Moreover, the public goods nature of climate adaptation projects does not attract private financers. Hence, public financing, including capital Government budgetary outlays, international climate finance, and other development aids must be spent judiciously.
The crux is strategically allocating the available capital and aligning projects’ needs with the mandates of the public finances. One of the most efficient ways is to carve out the climate financing as a separate portfolio and decide where and how the capital would be used in various climate adaptation projects.
In addition, the climate change divisions of these countries can work closely with the Ministry of finance to mainstream climate adaptation in national development plans and sector policies and bring climate change perspectives in economic decision-making. The countries can also need to identify the projects which offer dual benefits of climate migration and adaptation, which brings a lot of attention to global climate financers.
For example, nature-based carbon sequestration through ocean conservation, forestry, and wilding (wetland, grassland) sequestrates carbon, offers natural shields, and protects human life and properties in extreme weather events. The global impact investors will find these projects attractive as they help the region become climate-resilient and create a global public good, helping everyone, including the financer’s country.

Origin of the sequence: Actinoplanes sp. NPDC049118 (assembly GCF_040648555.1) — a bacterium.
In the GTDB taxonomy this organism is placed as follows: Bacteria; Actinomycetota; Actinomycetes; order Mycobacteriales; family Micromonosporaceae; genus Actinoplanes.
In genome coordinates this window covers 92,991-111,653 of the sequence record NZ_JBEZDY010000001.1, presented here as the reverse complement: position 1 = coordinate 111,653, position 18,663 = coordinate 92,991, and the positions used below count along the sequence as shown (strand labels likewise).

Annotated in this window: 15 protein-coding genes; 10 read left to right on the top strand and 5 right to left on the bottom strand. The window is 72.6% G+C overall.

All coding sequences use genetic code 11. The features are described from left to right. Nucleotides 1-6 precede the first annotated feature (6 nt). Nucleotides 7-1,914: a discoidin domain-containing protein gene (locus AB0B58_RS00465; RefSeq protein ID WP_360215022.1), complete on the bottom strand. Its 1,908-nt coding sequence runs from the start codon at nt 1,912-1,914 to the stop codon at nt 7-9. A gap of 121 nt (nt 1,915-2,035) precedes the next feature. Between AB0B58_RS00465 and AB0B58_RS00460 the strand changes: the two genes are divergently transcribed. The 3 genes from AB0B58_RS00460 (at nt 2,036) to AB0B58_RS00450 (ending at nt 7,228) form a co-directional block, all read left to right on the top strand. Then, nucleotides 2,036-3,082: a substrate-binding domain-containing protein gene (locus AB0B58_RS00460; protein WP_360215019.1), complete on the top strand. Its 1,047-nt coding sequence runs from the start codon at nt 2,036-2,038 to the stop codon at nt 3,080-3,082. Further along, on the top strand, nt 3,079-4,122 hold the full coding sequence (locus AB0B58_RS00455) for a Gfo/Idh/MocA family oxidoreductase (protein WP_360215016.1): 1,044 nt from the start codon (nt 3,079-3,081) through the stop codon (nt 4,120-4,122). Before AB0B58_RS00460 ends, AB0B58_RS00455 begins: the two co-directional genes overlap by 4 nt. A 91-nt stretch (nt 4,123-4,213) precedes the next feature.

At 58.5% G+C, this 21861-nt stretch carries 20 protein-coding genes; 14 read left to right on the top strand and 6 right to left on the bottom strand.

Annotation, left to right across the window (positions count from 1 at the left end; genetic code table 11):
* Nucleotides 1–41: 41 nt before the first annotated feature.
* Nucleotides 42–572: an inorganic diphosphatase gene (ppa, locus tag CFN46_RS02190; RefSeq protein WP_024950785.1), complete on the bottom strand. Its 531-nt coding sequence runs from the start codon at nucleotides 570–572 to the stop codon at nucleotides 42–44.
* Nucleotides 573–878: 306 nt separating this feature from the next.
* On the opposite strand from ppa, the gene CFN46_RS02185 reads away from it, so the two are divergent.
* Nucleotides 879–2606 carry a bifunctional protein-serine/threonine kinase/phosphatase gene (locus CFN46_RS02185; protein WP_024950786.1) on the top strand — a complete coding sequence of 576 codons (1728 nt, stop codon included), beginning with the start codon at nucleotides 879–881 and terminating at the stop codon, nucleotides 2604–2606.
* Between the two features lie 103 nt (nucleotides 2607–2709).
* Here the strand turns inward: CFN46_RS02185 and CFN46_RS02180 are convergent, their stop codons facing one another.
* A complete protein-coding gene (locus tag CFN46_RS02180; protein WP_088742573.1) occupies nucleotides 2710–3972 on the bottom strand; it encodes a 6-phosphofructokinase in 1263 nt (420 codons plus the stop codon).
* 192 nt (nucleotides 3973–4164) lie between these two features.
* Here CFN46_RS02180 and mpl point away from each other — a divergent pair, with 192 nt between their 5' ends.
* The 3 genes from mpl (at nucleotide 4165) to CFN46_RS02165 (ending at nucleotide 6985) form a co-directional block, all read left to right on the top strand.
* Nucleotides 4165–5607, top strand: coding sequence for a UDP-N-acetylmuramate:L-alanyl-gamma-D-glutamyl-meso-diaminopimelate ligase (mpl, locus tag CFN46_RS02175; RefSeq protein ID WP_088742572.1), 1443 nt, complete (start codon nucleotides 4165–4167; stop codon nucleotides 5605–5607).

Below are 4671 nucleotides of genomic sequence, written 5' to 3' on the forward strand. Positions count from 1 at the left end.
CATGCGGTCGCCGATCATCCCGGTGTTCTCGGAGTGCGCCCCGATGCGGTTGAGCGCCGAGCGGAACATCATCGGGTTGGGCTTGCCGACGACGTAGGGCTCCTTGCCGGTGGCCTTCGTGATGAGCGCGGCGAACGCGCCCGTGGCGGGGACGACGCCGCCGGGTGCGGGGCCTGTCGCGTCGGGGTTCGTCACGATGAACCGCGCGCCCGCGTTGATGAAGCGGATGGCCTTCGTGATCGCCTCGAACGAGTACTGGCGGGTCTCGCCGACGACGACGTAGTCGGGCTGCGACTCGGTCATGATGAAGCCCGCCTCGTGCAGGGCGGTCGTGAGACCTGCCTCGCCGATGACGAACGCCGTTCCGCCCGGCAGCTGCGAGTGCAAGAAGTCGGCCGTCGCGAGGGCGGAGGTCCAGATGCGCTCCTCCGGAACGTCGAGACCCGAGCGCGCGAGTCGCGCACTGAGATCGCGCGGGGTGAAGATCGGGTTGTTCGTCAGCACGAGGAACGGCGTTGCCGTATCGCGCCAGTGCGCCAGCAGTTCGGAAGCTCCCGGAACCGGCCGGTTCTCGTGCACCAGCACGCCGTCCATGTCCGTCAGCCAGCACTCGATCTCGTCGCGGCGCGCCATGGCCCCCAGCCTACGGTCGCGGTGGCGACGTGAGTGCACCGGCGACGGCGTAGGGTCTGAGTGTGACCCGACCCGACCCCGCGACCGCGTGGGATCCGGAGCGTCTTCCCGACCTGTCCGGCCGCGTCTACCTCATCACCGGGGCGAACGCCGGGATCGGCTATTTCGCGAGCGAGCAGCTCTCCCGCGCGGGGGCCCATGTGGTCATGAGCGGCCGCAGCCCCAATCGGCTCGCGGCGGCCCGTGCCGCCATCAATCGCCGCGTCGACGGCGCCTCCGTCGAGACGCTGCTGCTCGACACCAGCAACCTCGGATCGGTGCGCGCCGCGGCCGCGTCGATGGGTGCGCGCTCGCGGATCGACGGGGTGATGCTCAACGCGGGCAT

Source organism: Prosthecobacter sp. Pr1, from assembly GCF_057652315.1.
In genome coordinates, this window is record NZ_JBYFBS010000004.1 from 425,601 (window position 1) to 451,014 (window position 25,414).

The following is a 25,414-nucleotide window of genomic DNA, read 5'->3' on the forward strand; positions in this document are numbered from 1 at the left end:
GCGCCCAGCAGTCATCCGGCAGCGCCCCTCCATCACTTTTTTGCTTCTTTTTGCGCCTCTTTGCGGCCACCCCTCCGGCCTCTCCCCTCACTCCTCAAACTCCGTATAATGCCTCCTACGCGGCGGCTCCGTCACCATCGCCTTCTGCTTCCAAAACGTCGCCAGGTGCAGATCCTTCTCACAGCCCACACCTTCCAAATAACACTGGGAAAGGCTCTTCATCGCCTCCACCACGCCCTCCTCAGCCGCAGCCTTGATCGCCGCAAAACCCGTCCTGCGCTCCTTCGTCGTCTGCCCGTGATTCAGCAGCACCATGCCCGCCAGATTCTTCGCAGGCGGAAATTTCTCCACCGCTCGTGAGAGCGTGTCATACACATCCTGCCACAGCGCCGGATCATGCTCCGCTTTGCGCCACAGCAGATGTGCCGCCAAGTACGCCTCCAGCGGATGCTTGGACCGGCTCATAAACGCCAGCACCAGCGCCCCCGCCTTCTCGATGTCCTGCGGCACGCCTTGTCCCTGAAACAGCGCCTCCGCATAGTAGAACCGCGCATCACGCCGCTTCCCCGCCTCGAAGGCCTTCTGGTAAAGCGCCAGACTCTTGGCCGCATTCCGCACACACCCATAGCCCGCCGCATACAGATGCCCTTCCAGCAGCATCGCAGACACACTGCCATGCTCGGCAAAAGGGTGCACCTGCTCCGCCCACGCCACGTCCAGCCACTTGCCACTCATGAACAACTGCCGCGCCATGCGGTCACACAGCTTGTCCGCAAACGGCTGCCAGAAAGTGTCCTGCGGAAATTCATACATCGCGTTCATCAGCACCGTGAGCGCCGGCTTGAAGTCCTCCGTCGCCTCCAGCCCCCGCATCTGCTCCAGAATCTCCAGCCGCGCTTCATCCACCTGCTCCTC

International institutions must support Pacific Island countries to strengthen administrative and financial structures for better transparency and accountability, which can help the PICs access global public capital. In addition, Governments in the region must strategically allocate climate finance, prioritise climate actions in decision-making, integrate adaptation projects with national climate action plans, and identify suitable projects offering dual climate mitigation and adaptation benefits.
The international institutions can also help the countries identify and design projects to develop pipeline projects for funding. There is a dire need to develop institutional and local capacity to meet the needs of climate change-related economic activities in the region. But if addressed, the region will be able to finally make headway in addressing the deep adaptation challenges they face due to climate change.
Labanya Prakash Jena is the Commonwealth Regional Climate Finance Adviser for the Indo-Pacific Region.